- Widespread reluctance for using motivational incentives (contingency management) prompted another suite of products, which informs treatment providers of the value of catching the patient “doing something right.” The initial version of this blending product presented details of the CTN trial results and described ways in which motivational incentives have been used successfully in community programs. Nevertheless, it soon became clear that increasing awareness was not sufficient: Practitioners wanted to learn how to actually implement these treatment principles. Consequently, this blending product has been expanded to include more hands-on training in putting incentives to clinical use.
- Ongoing clinical supervision and coaching are crucial to ensure that practitioners are proficient in motivational interviewing (MI) skills. In the course of CTN studies on MI, investigators and clinicians collaborated to develop a collection of tools for clinical supervisors to mentor counselors in the reliable use of MI strategies with patients. This blending product provides materials necessary to teach MI techniques and assess and improve the counselor’s facility with them, including a rating guide for using audiotapes of actual sessions to monitor clinician proficiency and adherence to the MI model.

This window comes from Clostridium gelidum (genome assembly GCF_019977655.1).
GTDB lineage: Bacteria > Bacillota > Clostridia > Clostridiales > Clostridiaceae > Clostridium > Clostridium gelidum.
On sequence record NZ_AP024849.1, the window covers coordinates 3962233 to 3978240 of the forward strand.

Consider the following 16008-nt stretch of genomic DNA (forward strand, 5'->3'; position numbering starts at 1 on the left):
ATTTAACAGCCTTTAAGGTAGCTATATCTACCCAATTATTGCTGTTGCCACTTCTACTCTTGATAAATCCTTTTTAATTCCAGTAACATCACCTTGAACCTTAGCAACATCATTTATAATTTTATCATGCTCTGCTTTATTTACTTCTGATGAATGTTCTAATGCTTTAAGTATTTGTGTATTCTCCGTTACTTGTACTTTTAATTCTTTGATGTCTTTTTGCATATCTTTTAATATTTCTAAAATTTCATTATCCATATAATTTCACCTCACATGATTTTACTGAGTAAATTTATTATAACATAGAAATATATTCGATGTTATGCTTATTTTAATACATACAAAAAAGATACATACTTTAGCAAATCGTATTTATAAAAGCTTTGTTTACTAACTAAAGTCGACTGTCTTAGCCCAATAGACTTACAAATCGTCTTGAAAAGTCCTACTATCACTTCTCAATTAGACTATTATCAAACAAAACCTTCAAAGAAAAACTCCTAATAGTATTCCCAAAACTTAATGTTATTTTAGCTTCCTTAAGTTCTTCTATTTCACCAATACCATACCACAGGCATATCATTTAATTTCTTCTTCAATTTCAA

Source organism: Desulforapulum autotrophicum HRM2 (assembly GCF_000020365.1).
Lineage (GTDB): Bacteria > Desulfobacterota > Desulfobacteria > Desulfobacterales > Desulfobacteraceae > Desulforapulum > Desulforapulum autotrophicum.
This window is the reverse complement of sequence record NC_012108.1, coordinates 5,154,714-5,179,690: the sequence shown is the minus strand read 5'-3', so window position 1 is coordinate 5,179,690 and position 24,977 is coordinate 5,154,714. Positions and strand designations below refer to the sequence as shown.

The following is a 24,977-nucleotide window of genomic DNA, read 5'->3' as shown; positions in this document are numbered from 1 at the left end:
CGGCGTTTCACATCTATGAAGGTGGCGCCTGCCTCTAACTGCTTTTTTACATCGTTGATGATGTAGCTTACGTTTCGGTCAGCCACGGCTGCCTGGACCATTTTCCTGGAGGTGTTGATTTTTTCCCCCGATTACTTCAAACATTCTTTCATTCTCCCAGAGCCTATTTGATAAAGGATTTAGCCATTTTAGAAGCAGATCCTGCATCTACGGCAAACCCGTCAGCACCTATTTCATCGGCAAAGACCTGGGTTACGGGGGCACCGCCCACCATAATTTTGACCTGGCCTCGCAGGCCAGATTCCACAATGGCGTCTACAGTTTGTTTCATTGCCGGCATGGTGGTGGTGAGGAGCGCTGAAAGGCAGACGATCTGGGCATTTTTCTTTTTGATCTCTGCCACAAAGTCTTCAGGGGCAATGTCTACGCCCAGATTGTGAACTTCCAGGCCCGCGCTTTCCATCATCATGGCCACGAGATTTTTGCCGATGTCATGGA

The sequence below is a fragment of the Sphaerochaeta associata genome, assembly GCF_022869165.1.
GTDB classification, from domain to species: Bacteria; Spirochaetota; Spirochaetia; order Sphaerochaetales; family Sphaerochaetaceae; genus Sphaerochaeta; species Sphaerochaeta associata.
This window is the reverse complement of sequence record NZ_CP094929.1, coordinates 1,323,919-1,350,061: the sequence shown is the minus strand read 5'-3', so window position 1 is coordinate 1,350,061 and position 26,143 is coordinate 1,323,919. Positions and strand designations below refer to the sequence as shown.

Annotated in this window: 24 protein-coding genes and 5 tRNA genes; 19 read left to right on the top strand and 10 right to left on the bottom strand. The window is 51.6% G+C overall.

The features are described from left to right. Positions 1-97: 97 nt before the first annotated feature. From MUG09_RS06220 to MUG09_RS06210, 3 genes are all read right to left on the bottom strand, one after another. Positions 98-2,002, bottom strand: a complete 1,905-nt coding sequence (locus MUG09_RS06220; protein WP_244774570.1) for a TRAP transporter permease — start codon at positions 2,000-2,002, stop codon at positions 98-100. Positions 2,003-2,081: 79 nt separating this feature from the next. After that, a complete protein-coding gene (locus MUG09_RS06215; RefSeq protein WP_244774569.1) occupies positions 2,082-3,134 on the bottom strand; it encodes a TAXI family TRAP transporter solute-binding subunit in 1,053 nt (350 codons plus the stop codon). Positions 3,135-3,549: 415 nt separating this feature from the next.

The infusion of CTN resources and processes into CTPs has created momentum for change and improved treatment quality among the community programs that have participated. The CTN continues to evolve and to remake the state of the art in addiction medicine and treatment, with the ultimate goal of getting the best treatments to those who need them.